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162 FRAGMEN TS OF SCIENCE.

sis does nothing more than “transport the cenception of
life’s origin to an indefinitely distant past.”

Those who hold the doctrine of Evolution are by no
means ignorant of the uncertainty of their data, and they
yield no more to it than a provisional assent. They regard
the nebular hypothesis as probable, and in the utter absence
of any evidence to prove the act illegal, they extend the
method of Nature from the present into the past. Here the
observed uniformity of Nature is their only guide. Writhin
the long range of physical inquiry, they have never dis-
cerned in Nature the insertion of caprice. Throughout
this range the laws of physical and intellectual continuity
have run side by side. Having thus determined the ele-
ments of their curve in a world of observation and experi-
ment, they prolong that curve into an antecedent world,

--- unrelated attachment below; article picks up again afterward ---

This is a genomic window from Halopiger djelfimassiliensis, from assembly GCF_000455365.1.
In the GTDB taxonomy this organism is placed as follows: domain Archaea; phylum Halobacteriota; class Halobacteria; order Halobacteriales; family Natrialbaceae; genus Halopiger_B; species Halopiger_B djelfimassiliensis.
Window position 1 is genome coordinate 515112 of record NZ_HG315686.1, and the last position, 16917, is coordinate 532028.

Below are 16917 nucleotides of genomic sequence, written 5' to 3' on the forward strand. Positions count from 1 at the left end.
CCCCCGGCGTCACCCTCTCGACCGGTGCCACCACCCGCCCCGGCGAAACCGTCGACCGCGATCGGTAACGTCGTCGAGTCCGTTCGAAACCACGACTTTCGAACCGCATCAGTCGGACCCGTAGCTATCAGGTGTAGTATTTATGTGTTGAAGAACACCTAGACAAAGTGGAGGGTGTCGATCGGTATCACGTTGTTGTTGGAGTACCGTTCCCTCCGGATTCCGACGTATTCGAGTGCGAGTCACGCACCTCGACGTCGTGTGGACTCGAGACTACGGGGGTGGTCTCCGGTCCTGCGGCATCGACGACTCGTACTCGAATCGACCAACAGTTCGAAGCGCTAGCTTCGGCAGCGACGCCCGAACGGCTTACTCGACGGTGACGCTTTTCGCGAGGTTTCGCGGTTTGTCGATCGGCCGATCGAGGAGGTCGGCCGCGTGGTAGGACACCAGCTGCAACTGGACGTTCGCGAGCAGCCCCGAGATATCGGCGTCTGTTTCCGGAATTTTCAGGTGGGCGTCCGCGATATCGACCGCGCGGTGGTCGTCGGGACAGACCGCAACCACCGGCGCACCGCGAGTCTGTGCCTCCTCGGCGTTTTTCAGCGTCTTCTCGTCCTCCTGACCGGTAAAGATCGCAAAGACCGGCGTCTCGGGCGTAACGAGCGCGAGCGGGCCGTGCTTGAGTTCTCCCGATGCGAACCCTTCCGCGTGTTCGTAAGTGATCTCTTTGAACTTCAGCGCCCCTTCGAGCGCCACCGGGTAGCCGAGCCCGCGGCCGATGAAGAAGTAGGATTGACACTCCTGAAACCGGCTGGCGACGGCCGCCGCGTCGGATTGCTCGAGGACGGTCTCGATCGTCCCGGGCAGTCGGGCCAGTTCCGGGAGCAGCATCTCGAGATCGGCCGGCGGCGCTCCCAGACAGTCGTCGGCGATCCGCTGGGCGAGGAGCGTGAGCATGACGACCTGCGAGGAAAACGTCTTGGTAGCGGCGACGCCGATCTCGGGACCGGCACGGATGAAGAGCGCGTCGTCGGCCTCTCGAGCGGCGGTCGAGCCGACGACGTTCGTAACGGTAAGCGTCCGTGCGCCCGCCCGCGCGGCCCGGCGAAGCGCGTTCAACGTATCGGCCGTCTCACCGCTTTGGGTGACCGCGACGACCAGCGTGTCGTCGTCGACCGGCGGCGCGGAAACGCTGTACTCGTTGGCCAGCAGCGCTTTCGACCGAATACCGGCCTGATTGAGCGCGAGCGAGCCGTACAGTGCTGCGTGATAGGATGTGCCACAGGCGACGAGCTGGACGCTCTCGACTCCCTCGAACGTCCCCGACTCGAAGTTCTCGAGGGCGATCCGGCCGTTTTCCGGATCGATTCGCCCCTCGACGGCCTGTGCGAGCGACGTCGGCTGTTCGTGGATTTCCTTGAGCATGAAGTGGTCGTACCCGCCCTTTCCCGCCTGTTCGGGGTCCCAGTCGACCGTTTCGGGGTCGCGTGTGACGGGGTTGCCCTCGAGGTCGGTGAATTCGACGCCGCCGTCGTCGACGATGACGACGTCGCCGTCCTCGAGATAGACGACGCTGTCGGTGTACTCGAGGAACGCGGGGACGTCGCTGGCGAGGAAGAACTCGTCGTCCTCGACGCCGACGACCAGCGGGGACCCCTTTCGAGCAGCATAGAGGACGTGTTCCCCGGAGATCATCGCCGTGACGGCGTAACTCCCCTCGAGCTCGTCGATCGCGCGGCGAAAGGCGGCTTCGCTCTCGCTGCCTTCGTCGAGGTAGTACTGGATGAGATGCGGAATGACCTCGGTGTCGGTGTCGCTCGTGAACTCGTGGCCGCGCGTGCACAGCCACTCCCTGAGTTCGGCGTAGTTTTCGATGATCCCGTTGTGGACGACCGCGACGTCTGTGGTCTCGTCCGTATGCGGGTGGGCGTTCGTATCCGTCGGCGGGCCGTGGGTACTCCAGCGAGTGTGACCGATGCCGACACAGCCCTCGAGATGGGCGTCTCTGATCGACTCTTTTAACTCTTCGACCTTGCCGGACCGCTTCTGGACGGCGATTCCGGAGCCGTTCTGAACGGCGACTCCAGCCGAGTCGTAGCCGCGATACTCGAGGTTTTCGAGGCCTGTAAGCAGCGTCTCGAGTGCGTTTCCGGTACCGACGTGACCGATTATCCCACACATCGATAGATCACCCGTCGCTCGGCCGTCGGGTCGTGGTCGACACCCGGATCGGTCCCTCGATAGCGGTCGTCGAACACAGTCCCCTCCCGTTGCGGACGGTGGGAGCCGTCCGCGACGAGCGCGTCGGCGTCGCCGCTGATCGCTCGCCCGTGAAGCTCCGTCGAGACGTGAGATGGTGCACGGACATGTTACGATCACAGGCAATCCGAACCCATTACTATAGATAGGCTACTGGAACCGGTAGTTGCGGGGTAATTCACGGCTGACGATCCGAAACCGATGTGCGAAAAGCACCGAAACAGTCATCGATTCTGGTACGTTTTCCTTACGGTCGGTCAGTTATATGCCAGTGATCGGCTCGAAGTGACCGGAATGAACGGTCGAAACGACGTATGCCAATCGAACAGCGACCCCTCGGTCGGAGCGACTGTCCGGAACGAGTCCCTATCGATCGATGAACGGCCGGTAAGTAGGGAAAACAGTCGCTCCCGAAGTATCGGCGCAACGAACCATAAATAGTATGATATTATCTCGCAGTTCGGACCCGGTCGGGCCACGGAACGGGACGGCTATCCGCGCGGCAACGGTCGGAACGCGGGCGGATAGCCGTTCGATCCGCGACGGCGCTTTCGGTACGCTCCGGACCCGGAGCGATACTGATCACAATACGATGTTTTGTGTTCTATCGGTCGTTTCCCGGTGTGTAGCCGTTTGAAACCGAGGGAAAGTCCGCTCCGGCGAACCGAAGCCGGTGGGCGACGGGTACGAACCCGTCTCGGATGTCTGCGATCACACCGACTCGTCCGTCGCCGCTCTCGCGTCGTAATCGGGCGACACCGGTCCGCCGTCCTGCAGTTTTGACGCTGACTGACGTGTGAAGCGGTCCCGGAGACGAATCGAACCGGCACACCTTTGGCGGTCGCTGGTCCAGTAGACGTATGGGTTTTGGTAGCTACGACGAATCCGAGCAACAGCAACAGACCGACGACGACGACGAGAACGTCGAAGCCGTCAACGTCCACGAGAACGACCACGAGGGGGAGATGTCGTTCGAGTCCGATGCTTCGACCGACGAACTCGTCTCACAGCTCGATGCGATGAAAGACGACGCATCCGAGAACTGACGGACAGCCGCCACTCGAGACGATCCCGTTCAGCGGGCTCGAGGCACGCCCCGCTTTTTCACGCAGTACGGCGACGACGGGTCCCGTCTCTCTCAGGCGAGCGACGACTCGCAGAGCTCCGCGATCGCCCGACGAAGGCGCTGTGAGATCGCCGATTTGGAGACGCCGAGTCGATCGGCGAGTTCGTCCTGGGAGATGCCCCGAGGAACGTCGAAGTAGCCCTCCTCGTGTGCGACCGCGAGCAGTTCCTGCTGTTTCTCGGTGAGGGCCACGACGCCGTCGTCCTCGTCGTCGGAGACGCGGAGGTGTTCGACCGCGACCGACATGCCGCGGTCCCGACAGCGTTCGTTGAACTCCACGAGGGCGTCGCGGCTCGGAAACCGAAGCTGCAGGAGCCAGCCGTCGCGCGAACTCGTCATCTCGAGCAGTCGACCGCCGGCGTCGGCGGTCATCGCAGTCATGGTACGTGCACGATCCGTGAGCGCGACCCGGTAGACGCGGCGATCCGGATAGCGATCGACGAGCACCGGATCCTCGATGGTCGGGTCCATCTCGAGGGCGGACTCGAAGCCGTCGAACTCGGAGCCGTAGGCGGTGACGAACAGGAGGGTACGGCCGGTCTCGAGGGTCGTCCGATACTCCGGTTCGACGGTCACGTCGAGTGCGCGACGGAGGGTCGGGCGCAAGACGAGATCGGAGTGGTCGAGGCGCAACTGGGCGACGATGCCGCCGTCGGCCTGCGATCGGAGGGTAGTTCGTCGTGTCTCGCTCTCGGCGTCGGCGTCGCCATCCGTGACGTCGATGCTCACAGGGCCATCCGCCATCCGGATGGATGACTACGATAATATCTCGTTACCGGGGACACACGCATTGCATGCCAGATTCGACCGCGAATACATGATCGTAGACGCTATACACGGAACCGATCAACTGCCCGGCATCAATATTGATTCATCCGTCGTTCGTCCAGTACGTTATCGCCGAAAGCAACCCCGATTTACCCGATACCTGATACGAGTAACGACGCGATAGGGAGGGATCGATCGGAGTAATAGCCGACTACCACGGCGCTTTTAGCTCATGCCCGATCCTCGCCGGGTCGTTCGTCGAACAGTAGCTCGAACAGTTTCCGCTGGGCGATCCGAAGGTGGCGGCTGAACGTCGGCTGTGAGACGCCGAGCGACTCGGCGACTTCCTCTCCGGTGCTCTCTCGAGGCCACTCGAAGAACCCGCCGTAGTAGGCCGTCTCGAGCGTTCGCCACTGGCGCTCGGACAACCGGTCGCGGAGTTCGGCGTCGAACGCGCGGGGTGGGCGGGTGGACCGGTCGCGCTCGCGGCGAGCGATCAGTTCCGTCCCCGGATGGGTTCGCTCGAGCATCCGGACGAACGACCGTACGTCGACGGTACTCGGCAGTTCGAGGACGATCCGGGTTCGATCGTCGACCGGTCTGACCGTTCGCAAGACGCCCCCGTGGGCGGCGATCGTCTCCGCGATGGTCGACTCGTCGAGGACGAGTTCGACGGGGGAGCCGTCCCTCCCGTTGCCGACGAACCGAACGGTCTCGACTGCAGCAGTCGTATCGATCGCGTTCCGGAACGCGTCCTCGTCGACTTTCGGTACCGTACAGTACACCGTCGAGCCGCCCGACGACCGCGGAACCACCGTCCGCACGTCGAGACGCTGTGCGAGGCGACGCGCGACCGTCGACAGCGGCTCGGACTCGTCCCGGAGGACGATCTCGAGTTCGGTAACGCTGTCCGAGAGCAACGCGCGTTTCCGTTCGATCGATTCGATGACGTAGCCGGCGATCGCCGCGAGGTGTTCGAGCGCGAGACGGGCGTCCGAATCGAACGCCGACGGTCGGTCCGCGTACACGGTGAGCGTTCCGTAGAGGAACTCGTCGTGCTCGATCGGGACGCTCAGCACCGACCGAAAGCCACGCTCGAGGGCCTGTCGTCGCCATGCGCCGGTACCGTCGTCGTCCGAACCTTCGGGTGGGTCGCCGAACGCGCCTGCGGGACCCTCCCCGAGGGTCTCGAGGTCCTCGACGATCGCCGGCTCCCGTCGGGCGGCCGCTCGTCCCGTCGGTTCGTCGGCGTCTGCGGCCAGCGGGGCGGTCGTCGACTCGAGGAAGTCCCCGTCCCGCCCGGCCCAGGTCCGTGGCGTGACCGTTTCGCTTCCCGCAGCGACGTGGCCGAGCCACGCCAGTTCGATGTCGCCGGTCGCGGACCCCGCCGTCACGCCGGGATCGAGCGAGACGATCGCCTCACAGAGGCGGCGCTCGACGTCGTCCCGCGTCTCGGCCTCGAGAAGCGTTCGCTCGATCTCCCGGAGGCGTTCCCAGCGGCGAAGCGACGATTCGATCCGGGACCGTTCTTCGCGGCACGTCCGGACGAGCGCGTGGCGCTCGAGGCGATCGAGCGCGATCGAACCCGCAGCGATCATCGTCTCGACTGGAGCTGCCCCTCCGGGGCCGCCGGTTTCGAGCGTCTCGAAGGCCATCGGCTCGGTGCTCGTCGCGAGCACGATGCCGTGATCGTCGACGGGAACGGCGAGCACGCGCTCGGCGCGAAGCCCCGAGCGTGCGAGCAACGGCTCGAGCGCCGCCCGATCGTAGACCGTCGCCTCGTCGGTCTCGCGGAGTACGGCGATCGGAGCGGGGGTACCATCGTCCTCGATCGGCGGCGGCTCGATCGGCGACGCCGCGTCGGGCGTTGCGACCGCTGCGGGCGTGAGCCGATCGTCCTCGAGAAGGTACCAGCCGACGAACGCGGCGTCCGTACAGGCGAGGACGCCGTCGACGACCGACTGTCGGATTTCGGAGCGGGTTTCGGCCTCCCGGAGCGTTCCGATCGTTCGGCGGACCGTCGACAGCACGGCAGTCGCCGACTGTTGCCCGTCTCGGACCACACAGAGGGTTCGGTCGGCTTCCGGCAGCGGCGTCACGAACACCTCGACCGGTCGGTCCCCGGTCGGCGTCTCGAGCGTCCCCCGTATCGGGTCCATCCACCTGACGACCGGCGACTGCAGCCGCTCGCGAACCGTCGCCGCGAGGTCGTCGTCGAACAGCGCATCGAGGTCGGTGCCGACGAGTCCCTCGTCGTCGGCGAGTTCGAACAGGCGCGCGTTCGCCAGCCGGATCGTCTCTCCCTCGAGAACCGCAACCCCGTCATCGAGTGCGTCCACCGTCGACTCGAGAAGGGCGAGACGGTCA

and accept as probable the unbroken sequence of develop-
ment from the nebula to the present time. You never hear
the really philosophical defenders of the doctrine of Uni-
formity speaking of impossibilities in Nature. They never
say, what they are constantly charged with saying, that it
is impossible for the Builder of the universe to alter His
work. Their business is not with the possible, but the
actual—not with a world which might be, but with a world
that is. This they explore with a courage not unmixed
with reverence, and according to methods which, like the
quality of a tree, are tested by their fruits. They have but
one desire—to know the truth. They have but one fear—
to believe a lie. And if they know the strength of science,
and rely upon it with unswerving trust, they also know the
limits beyond which science ceases to be strong. They best
know that questions ofi‘er themselves to thought which
science, as now prosecuted, has not even the tendency to
solve. They keep such questions open, and will not toler-
ate any unnecessary limitation of the horizon of their souls.
They have as little fellowship with the atheist who says

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